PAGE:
In anticipation of an imminent general election, the KCL Politics Society arranged a start-of-term panel debate in the Nash Lecture Theatre on the evening of Tuesday 8th October. Student politicos from Labour, the Lib Dems, and the Conservatives battled it out in the topics of economics, the environment, and Brexit.
The opening question asked the panel’s response to Chancellor Sajid Javid’s pledge to phase out austerity. Labour’s Kira Lewis gave a powerful personal testimony of the visible effects of austerity in her hometown. She and Francis Bell argued that these cuts to services exacerbated of persisting regional inequality and social immobility in Britain. Lewis said to the Conservatives, ‘120,000 died but you got your 5p plastic bag charge, right?’
A finger-pointing what-about contest ensued about the causes of the financial crisis and pre-2010 government expenditure, which was likened to ‘fiscal diarrhea’. Before the panel’s political metaphors could stray any further away from the Overton Window, Lib Dem Louis Triggs criticised the fiscal ‘zero sum game’ conjured by Labour and the Conservatives, whilst next to him, Jacques Meldrum, from the Conservatives, cracked open a can of Strongbow.
In the environment debate, Lib Dem Atyab Rashid gave a thoughtful and refreshingly non-ideological insight into the ‘auction of promises’ as parties compete for votes, linked to the limited impact of 2008 Climate Change Act and 1992 Kyoto Agreement. The drawbacks and benefits of nuclear and fracking were outlined. Jo Swinson’s record was attacked (‘she was in the [coalition] cabinet!’ protested the Lib Dems). All the panel accidentally implicitly agreed that the UK should lead the way internationally by example in using greener, more sustainable practices, even if mega-economies such as China and the US emit the most.
Important and interesting points were raised about the relative powerlessness of international negotiations, especially due to economic dynamics. One audience member said that the third world industrialising and growing made climate change inevitable. The Tories spoke up international cooperation, but the Lib Dems’ Louis Triggs couldn’t resist quipping ‘wouldn’t it be nice if we had a continent-wide trading bloc…’ One Conservative audience member later sounded dismayed at the lack of positive solutions in the debate, which left some big questions unanswered.
Yet Brexit remained the elephant in the room, and the best was saved till last. The dynamics of the already lively debate changed. Melissa Gurusinghe and Jacques Meldrum from the KCL Conservatives gained the front foot. They toed the line about getting Brexit done to deliver the referendum, the importance of properly preparing for ‘no deal’ to get a good deal (‘to show you’re in the game’ as Meldrum put it), and reaching a more equitable and efficient migration policy by ending EU freedom of movement. Meanwhile Labour became the centre ground, whilst Atyab Rashid emphatically summed up the Lib Dems’ Brexit position as ‘just don’t do it’, with Louis Triggs adding that ‘the Tories will crash their reputation for economic responsibility upon the rocks for a bizarre ideological passion project’.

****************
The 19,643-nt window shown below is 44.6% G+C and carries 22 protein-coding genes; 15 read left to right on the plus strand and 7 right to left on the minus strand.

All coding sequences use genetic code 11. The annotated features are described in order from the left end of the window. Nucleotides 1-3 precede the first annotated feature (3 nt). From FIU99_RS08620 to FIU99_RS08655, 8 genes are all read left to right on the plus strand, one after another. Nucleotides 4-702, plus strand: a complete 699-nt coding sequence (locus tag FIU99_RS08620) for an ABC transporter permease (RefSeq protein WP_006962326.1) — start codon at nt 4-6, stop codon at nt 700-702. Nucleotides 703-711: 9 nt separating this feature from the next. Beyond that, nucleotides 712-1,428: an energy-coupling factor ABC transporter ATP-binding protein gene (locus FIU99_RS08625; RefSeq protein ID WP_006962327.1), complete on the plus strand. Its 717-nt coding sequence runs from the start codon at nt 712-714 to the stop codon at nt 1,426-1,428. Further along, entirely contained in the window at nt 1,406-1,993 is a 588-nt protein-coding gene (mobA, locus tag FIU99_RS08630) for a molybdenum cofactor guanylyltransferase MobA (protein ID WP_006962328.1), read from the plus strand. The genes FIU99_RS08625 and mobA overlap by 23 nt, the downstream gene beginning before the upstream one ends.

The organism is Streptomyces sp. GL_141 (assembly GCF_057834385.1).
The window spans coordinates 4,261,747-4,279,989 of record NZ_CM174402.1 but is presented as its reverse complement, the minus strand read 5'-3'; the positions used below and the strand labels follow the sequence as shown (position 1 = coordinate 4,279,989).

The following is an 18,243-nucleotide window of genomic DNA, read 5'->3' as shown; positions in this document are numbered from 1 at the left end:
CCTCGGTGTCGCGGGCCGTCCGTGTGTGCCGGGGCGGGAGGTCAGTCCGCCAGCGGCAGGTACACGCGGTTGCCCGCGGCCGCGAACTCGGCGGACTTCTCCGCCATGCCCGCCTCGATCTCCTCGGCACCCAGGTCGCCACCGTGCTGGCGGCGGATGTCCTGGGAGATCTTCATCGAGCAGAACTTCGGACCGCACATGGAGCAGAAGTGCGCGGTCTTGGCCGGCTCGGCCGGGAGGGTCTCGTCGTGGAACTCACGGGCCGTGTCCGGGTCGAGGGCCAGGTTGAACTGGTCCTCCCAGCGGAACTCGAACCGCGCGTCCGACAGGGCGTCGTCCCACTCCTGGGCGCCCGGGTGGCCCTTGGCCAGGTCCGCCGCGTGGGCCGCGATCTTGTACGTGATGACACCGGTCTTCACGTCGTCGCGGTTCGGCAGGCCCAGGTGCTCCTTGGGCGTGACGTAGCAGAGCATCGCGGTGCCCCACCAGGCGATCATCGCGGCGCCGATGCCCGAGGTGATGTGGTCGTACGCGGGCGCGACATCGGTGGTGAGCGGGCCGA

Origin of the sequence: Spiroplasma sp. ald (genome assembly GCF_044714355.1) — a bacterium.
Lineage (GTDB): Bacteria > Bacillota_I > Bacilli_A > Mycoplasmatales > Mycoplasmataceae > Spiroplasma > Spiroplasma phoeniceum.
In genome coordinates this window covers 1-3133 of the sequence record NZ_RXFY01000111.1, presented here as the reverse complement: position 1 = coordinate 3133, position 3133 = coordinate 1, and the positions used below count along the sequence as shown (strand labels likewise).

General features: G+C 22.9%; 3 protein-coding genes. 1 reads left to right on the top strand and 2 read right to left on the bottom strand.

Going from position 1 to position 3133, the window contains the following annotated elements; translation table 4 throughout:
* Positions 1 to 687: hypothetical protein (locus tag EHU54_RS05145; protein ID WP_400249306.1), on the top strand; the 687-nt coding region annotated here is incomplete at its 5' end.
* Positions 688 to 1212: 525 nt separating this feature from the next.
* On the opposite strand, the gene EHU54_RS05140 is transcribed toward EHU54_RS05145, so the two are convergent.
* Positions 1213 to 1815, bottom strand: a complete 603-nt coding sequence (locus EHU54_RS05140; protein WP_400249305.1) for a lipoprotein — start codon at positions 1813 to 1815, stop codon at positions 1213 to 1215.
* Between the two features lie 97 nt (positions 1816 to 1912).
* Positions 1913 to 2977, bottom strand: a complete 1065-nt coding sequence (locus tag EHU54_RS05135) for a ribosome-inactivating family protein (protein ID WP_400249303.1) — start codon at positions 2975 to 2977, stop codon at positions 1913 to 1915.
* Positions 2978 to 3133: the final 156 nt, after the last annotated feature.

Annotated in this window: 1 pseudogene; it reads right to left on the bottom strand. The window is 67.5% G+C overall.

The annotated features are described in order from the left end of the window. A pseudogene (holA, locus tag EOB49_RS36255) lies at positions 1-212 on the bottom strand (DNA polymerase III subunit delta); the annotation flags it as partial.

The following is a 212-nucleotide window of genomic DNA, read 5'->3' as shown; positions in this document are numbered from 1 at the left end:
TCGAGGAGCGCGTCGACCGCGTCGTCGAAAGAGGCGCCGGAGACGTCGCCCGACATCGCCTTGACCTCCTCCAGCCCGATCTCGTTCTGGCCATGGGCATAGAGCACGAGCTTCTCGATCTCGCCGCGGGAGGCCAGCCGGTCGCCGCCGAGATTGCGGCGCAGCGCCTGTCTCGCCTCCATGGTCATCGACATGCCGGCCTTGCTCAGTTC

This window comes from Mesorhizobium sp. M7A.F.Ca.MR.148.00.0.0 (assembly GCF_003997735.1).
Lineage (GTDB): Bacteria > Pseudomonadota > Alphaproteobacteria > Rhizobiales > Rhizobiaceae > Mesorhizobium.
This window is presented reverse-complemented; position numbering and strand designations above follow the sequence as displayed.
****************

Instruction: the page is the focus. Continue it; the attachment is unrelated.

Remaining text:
Melissa Gurusinghe exposed the anti-Brexit split, saying that the Lib Dems getting into power is ‘mathematically impossible’. ‘Not mathematically’ retored the Louis Triggs. As one exasperated spectator observed after the debate, the ad hominem blame games of the Cameron-Clegg years from 2010 to 2015 (what Labour’s Kira Lewis earlier dubbed ‘coalition nostalgia’) could appear somewhat obfuscatory.
The final question came from a student from Armagh in Northern Ireland, about how the rejection of the ‘backstop’ has brought into question what is currently an open border with the Republic. In response, another audience member pointed out that Lord McCloskey, a Northern Irish judge, had declared that Good Friday agreement was not dependent upon EU membership. However, these Northern Irish concerns were sympathised with all of the panel. Labour’s Kira Lewis concluded that given Stormont is dormant and that the ‘DUP fell out with the Tories’, guts were required to co-operate and extend abortion and gay marriage rights in Northern Ireland.
After the debate, one spectator studying for a master’s in Department of War Studies spoke of the need for civil conversation to find agreement amidst the apparent chaos. One international history student remarked that she admired the passion and devotion of UK deliberative politics, traditionally more publicly combative compared to the more technocratic parliamentary culture of mainland Europe.
KCL Politics Society President Katharina Sharrow, who hosted the event, told Roar News, “We were thrilled that so many people turned up to the debate. Brexit is a rather polarising topic but at least it’s making the population more politically active. The fact that all the seats in the room were taken is evidence of this. We live in a politically divisive time so it’s even more important that there are fora like the politics society that enable discussion. We were therefore delighted that there was such a high turnout and such a passionate audience participation, because it proves that students are engaged, they want to be informed, and they want to have a voice.”